Crossing Over

Posted February 25, 2009 in Film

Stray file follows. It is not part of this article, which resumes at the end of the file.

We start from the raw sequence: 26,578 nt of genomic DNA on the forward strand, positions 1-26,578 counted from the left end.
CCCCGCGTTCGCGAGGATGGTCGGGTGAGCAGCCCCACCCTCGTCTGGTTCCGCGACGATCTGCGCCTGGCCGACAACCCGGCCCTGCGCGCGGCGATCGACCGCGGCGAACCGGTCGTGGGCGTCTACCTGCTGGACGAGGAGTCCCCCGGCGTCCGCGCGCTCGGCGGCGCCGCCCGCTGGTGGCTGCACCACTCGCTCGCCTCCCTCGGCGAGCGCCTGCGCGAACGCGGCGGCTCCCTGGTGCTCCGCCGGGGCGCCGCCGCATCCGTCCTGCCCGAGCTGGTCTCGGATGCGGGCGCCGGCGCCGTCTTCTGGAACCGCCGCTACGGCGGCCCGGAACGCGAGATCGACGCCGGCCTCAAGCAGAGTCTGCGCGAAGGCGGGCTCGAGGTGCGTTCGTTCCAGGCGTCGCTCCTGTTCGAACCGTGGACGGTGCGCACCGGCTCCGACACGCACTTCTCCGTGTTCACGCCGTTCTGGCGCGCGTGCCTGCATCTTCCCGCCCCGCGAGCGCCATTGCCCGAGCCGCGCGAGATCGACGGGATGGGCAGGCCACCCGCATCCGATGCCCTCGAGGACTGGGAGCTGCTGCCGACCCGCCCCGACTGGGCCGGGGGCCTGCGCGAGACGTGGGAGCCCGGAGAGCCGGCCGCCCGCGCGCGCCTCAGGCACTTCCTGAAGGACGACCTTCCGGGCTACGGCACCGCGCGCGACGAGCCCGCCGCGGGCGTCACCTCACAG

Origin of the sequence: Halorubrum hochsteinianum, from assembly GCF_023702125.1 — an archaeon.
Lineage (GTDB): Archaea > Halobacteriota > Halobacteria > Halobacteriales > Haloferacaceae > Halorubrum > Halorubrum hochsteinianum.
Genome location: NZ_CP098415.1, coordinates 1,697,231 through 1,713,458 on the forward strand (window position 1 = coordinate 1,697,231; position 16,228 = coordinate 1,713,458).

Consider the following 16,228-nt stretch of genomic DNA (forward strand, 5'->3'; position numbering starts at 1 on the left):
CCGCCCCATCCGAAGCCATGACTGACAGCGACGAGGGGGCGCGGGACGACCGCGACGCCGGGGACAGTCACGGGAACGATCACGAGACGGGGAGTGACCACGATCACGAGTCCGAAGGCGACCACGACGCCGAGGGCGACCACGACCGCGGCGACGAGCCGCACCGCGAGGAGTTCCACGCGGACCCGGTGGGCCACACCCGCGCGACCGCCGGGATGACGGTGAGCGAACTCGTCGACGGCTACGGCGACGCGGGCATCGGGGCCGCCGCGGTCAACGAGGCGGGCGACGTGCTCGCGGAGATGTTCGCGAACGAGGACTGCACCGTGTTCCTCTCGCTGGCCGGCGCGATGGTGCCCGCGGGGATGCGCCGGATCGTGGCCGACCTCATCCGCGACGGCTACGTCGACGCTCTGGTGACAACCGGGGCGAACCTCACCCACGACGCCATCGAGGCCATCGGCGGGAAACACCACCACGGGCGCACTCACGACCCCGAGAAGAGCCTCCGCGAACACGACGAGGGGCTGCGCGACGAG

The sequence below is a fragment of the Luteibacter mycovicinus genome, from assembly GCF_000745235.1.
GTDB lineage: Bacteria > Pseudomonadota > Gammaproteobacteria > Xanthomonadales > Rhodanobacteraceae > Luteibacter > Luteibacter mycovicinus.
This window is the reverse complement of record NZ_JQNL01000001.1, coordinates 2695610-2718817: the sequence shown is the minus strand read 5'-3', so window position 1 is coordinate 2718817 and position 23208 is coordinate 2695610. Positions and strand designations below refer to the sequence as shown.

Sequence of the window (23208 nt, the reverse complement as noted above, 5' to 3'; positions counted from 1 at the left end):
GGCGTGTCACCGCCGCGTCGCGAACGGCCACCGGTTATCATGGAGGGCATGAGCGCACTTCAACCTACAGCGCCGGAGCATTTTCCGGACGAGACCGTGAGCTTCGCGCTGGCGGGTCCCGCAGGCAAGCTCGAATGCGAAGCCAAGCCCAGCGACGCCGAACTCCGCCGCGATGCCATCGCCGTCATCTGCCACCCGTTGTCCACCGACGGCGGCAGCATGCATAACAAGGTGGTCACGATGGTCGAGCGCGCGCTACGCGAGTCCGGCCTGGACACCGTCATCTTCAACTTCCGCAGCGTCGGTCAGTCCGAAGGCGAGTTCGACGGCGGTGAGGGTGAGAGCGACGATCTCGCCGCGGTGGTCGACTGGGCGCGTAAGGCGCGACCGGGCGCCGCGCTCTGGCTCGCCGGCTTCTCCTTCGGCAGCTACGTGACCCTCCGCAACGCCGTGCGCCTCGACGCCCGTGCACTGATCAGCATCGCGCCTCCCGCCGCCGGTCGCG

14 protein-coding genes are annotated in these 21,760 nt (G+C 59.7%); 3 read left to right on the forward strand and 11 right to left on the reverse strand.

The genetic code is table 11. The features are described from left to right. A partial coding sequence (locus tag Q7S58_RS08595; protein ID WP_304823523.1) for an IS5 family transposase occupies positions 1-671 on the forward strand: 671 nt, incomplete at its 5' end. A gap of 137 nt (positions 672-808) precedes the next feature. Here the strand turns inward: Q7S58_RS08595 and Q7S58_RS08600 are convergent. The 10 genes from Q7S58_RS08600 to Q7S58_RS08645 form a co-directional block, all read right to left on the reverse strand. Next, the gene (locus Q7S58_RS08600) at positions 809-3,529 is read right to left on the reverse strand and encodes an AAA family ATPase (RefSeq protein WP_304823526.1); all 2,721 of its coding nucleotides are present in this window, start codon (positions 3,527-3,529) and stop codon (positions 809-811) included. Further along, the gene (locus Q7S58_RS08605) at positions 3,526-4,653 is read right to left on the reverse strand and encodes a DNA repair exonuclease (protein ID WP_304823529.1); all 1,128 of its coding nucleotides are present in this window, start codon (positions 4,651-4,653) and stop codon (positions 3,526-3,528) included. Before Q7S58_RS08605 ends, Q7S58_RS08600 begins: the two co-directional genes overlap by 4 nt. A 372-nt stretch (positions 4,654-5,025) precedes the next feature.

Wayne Kramer’s multi-threaded narrative about ethnically eclectic Los Angeles exists in honor of Crash, if you liked Crash . . . or in fear of it, lest it be dismissed as a knockoff of an already bad film. The parallels are bold: strangers, united only in their diversity, smash up against each other, Asian against Iranian, Caucasian against Mexican, Jewish and Australian and African against The System. Here, the issue isn’t skin color—at least, not overtly—but citizenship status. It’s the very oxygen the characters breathe in; even U.S.-bred Harrison Ford, Ashley Judd, and Ray Liotta can’t avoid working in the industry for ill or justice, either as border guards, lawyers, or Green Card pencil pushers. The Nationalization ceremony is here heralded with the fanfare of the best prom day ever. Cliff Curtis, the handsome Maori actor, plays an Iranian who pauses during a convenience store hold up to give a passionate lecture about taking the U.S. oath to a frightened Korean teen. Meanwhile, an Aussi ingénue (Alice Eve) becomes the sex slave of her Green Card savior while her boyfriend (Jim Sturgess) has to fake being a devout Jew in order to get his papers stamped. Across town, a guilt-stricken Ford tries to reunite a deported factory worker (Alice Braga) with the small son she wasn’t allowed to collect, and a Saudi Arabian high schooler named Taslima (Summer Bishil) has taken to wearing the hijab and rationalizing 9/11 hijackers, which triggers the Feds to check her family’s immigration status (it isn’t good). This all sounds a little didactic and a little silly. It is. It’s also highly watchable and manages to be simultaneously complex, simple-minded, and deferential to the audience’s base level of intelligence. As a bonus, the film’s pulse beats out a passion for the real Los Angeles, the cluttered jewel box one people fall in love with after their infatuation with palm trees and Sunset Blvd wears thin. Kramer’s script is less interested in manipulating liberal guilt than it is in bolstering gratitude—and even awe—at one’s luck in clutching a U.S. passport, most of us without even having to cross a border and file years of paperwork. In this humble, patriotic goal, Kramer and his strong cast succeed through sheer sweat of effort; after all, would all these people be putting themselves through hell if living here wasn’t worth it?


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